Model S September’s top-selling BEV in Western Europe. That’s the good news

Model S in Norway. Picture by Matthias Schmidt

AID, the must-have newsletter for people in need of unvarnished automobile sales data, has an explosive mix of good-news / bad-news for Tesla friends and foes alike. Tesla is racking up impressive sales gains in the world’s second-largest battery-electric EV market. That’s the good news. The not-so-good news is that if Elon Musk won’t act fast, the sudden gains are liable to evaporate, writes AID publisher Matthias Schmidt.

According to Schmidt’s sales analysis, “during the nine months to September this year, sales of Tesla’s highly successful Model S and X in Western Europe may still be trailing Renault’s ZOE in pole position, or for that matter the second and third placed BMW i3 and Nissan Leaf, but in West Europe’s BEV car sales league the Tesla brand already ranks as Europe’s number two.”

Even more amazing, “according to provisional AID data, the Model S was September’s top-selling BEV in Western Europe. A chart-topping 2,400 were first registered in the region last month, followed by Renault’s Zoe as September’s runner-up.”

Some of Tesla’s biggest September sales gains came from Norway, Schmidt says. According to Norway’s transport statistics institute OFV, “Tesla’s sales this September more than doubled to just a touch over 2,000 sold units, bringing its nine months cumulative sales gain there to 88.7 per cent. That’s in a month that saw a 2.7 per cent drop in overall new car sales,” says Schmidt.

Apart from musing about the fact that Tesla once again racked up eye-watering results in the last month of a quarter, as it is wont to do usually, and elsewhere, Schmidt points to the fact that Tesla’s EU bonanza could come to a quick end.

Norway is strongly considering to enact a so-called “Tesla tax” that could diminish Tesla’s fortunes in the Nordic country. As a matter of fact, public discussion about the tax could have been behind the run on Tesla cars. Elsewhere, such as in Hong Kong and Denmark, these highs ended in crashes once the tax was in place.

Tesla’s success in Europe is extremely dependent on Norway. In September, nearly half of the 4,477 Tesla cars sold in Western Europe (provisional AID count) were sold in Norway, Schmidt says. In the first nine months of the year, out of 17,848 Tesla units sold in Western Europe, 4,717 went to Norway.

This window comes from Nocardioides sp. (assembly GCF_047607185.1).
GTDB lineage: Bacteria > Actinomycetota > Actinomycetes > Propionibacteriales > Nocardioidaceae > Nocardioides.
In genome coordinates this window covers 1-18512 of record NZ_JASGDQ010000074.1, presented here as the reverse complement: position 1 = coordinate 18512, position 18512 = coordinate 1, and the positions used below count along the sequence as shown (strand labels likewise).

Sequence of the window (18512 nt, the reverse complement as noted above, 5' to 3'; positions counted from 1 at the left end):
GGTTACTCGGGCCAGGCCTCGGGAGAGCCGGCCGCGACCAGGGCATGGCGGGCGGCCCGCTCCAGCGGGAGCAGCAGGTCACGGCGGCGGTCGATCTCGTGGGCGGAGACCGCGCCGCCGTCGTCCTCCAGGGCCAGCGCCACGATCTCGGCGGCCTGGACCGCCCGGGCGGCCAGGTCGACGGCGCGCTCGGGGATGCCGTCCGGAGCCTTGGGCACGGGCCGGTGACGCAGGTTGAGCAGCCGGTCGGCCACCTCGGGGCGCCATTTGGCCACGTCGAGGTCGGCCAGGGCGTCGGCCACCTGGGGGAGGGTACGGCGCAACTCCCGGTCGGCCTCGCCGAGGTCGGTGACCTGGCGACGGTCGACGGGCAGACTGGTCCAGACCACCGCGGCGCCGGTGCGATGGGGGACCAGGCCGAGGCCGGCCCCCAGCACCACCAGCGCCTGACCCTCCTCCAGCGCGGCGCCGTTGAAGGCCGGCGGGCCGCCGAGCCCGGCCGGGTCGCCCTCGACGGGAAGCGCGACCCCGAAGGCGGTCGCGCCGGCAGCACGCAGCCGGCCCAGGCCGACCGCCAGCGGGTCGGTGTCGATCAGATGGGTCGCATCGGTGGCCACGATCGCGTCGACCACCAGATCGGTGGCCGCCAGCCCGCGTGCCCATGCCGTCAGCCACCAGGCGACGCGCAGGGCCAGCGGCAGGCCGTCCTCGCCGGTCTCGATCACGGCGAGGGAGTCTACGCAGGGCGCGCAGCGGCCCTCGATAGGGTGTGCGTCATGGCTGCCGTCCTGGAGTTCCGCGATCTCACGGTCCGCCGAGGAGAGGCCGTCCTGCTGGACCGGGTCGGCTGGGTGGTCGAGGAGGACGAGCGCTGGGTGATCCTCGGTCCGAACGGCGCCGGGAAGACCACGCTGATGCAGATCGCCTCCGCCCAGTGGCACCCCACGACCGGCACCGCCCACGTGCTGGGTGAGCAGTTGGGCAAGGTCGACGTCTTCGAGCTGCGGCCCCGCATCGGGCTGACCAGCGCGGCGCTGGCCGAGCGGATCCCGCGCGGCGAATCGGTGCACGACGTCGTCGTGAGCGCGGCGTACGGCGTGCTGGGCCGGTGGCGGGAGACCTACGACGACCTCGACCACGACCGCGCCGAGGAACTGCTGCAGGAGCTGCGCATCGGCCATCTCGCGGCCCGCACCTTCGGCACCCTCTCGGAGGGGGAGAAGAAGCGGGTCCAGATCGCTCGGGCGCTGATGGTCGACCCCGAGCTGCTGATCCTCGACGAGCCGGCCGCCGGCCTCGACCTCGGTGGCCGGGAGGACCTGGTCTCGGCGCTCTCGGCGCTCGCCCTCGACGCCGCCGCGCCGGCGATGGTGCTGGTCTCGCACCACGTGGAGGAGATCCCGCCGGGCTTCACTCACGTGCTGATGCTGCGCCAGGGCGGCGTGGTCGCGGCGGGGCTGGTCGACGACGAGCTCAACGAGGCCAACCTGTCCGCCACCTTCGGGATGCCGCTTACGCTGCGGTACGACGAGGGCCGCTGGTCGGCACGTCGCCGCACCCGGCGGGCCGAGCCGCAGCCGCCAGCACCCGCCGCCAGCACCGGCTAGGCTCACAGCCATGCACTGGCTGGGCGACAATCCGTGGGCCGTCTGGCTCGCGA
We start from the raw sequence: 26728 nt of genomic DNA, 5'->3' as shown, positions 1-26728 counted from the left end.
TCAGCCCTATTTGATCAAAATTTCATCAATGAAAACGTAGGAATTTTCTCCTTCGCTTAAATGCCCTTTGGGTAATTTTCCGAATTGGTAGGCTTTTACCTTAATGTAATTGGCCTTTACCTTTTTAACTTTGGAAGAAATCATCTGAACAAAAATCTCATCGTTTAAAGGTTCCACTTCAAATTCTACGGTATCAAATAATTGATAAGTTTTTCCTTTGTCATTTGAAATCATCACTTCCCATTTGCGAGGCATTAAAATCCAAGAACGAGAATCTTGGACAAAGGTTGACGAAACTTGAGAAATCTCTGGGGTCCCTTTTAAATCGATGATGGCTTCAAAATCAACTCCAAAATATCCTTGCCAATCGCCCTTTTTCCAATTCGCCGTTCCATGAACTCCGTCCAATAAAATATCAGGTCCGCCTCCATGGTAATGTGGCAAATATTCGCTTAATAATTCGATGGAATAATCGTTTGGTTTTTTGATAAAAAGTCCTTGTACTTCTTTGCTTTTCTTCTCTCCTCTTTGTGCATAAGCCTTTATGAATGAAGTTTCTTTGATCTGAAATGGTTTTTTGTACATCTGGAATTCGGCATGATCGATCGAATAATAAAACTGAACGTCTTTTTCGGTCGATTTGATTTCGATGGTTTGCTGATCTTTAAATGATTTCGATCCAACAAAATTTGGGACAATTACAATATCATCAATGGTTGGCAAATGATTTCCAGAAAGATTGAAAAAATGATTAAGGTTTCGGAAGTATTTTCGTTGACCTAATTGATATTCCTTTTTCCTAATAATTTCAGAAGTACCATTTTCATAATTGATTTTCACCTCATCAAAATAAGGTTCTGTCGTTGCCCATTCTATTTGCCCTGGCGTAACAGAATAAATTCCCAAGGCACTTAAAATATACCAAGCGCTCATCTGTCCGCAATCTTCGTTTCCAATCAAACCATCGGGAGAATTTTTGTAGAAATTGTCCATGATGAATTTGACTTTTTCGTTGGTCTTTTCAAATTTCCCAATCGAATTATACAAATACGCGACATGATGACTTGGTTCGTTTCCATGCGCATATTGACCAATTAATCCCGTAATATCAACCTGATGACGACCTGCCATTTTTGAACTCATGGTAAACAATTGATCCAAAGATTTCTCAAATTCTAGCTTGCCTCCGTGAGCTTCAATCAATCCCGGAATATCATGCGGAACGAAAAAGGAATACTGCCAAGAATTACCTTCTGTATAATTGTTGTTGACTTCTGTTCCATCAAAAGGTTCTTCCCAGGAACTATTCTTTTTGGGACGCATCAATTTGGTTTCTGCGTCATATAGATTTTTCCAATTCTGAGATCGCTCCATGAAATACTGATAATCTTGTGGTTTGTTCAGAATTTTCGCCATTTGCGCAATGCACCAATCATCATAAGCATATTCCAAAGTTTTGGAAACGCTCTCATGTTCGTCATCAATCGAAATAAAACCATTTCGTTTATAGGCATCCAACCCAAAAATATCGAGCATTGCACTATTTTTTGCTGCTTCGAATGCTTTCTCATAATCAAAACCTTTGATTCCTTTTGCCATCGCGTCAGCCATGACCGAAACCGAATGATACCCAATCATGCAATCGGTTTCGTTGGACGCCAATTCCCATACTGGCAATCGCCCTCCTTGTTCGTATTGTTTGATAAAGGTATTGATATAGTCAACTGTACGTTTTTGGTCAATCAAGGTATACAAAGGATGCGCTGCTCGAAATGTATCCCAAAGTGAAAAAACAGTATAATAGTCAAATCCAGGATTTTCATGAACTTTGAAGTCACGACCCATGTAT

Tesla’s success in the world’s second-largest BEV market is even more dependent on legacy automakers not getting off their duffs, as Tesla’s many fans believe (hope?) they do. Fat chance. As a matter of fact, Tesla appears to be playing into the hands of EU automakers and their sudden affection for EVs. Writes Schmidt:

“For Tesla, other hurdles ahead include the Model 3 ramp-up problems, or best described as Elon Musk’s ‘production hell.’ This handicap is giving competitors added time to launch rival products aimed at Tesla’s slow to appear Model 3 range.”

If Tesla won’t consolidate and expand its EU bridgehead quick, the might of the European electric steamroller will throw it back in the North Sea.

Porsche and Audi alone already have running over 70 BEV test vehicles each in Germany, writes Schmidt after analyzing data of Germany’s KBA regulator. A little dry wit flows into Schmidt’s analysis:

“The combined figure of 146 is just 74 short of Tesla’s Model 3 total Q3 total deliveries, and these vehicles are just test models built presumably in slow labor intensive manner.”

AID has a website, but the hard data are in AID’s newsletter that should be in the inbox of every automotive analyst. Long or short, the $710 for an annual subscription is just bupkes. Tesla notoriously refuses to release monthly sales data broken out by region like most OEMs do, creating the need for independent services such as AID.